New restrictions placed upon Christian house churches in the Burmese capital of Yangon in January soon spread to established churches, threatening to close 80 percent of the city's congregations.
Government orders issued January 5 forced many Christians meeting in homes or apartments—a growing practice since authorities stopped issuing construction permits for new churches in the late 1990s—to cease gathering for worship. Weeks later, officials ordered several major Yangon churches, including Wather Hope Church, Emmanuel Church, and the Assemblies of God Church, to stop holding services.
Pastors from more than 100 Yangon churches were summoned to a meeting and told to sign documents pledging to cease operation of their churches, according to Mizzima, a Burmese news agency. The documents threatened punishment, including potential jail terms and the sealing of church facilities, for pastors who refused to obey the closure orders.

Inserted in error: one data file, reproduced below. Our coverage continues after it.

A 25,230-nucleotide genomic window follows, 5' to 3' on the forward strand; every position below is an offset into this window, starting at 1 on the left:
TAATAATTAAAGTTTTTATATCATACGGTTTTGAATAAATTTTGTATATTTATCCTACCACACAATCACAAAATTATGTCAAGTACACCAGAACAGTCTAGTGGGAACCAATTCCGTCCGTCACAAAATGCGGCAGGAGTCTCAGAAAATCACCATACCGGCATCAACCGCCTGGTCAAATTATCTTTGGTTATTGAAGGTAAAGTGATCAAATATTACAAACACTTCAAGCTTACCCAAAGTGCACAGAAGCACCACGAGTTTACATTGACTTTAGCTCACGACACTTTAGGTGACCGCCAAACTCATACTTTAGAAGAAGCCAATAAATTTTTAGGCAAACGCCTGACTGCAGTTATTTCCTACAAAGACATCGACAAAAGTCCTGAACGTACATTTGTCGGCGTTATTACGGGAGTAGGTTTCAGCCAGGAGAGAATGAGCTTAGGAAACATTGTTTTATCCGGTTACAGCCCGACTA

Some observers suggested the crackdown was related to Christian involvement in relief efforts for the victims of Cyclone Nargis, which hit Myanmar in May 2008. The country's isolationist military government initially banned foreign aid, but Christians delivering relief supplies to the Irrawaddy Delta region raised fears that Buddhists who accepted aid from Christians might convert.
The church closure orders may simply be an extension of Myanmar's existing religious policies, which elevate Buddhism—practiced by 82 percent of the population—in an effort to solidify national identity.
Reports from various mission groups suggest Christianity is flourishing under the regime, but believers must be creative in finding places to worship, particularly in rural areas.1